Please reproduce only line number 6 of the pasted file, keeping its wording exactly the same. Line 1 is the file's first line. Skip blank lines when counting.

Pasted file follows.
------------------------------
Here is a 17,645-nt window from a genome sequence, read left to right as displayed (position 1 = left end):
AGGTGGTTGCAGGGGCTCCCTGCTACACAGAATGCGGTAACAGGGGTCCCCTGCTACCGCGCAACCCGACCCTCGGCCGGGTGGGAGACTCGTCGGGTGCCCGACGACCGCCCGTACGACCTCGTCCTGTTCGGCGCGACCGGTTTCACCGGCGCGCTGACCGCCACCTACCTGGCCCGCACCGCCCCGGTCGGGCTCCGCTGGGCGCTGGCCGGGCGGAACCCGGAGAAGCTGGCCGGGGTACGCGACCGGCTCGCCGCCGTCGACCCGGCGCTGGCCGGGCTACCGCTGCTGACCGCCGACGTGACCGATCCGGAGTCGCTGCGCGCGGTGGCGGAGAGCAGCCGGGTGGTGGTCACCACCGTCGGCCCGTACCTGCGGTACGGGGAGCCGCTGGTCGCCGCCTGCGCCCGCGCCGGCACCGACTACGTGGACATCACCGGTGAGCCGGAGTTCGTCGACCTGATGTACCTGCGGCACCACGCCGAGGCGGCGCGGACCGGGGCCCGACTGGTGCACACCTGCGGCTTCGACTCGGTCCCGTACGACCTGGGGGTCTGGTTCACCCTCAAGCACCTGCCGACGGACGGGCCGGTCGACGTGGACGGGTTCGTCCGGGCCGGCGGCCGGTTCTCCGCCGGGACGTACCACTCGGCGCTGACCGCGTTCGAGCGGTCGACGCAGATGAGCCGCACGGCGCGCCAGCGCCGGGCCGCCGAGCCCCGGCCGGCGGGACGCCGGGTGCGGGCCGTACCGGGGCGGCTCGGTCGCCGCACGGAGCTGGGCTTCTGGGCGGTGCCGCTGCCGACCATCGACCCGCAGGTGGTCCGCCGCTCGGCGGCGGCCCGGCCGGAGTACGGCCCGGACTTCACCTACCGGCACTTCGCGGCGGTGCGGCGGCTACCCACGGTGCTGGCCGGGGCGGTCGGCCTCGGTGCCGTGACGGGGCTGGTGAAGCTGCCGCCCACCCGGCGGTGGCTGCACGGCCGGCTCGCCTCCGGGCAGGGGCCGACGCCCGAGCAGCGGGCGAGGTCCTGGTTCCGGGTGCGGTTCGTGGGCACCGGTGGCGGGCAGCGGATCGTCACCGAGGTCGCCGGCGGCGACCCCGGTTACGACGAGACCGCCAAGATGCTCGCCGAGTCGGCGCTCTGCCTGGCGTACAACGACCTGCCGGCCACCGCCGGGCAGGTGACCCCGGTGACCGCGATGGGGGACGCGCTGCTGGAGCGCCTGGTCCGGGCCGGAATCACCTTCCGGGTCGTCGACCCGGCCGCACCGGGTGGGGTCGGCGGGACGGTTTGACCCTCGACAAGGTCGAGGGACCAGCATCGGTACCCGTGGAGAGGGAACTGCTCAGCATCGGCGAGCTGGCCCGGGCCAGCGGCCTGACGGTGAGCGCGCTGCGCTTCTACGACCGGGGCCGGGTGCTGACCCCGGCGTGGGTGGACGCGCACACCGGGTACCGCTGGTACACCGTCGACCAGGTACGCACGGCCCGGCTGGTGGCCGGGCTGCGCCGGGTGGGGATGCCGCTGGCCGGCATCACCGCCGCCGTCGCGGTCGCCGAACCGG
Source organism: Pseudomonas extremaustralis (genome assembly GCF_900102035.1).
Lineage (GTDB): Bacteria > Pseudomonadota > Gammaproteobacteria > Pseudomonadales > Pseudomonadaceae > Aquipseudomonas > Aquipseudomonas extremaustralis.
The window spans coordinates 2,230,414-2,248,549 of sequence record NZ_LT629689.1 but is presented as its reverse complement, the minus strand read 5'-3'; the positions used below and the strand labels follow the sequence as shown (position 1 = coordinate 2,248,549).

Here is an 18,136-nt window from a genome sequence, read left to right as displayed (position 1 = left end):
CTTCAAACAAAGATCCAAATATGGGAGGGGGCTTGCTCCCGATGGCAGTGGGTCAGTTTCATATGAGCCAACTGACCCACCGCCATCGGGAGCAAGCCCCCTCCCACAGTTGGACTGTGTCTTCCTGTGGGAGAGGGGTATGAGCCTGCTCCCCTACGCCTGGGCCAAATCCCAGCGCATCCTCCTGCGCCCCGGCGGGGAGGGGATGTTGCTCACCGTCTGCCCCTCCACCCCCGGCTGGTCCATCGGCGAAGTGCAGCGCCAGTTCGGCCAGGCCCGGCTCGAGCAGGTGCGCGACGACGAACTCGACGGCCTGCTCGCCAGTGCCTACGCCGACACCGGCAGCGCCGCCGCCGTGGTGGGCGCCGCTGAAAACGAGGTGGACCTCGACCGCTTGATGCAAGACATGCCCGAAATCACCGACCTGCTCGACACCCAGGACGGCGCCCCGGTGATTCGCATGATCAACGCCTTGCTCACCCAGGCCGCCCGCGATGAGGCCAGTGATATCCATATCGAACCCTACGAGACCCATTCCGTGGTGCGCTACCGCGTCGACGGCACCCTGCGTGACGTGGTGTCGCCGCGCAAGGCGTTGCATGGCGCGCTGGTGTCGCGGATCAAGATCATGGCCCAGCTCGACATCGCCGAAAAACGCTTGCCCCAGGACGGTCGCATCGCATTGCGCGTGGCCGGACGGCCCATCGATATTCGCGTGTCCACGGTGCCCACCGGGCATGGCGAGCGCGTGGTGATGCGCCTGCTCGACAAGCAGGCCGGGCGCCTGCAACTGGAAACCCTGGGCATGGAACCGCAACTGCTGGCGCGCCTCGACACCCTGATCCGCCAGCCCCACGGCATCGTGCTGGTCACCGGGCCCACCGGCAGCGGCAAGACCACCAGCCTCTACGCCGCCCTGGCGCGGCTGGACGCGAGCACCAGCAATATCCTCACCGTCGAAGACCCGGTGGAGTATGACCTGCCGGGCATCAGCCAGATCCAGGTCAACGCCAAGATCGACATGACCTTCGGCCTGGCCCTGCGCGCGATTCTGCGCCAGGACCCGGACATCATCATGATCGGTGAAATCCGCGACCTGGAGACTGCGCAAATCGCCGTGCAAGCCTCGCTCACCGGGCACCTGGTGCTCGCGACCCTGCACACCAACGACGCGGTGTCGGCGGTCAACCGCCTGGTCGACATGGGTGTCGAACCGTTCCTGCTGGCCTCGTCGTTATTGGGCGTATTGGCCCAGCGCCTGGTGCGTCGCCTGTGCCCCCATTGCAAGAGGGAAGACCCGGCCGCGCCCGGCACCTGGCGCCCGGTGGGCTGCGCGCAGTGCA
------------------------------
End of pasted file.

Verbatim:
Here is an 18,136-nt window from a genome sequence, read left to right as displayed (position 1 = left end):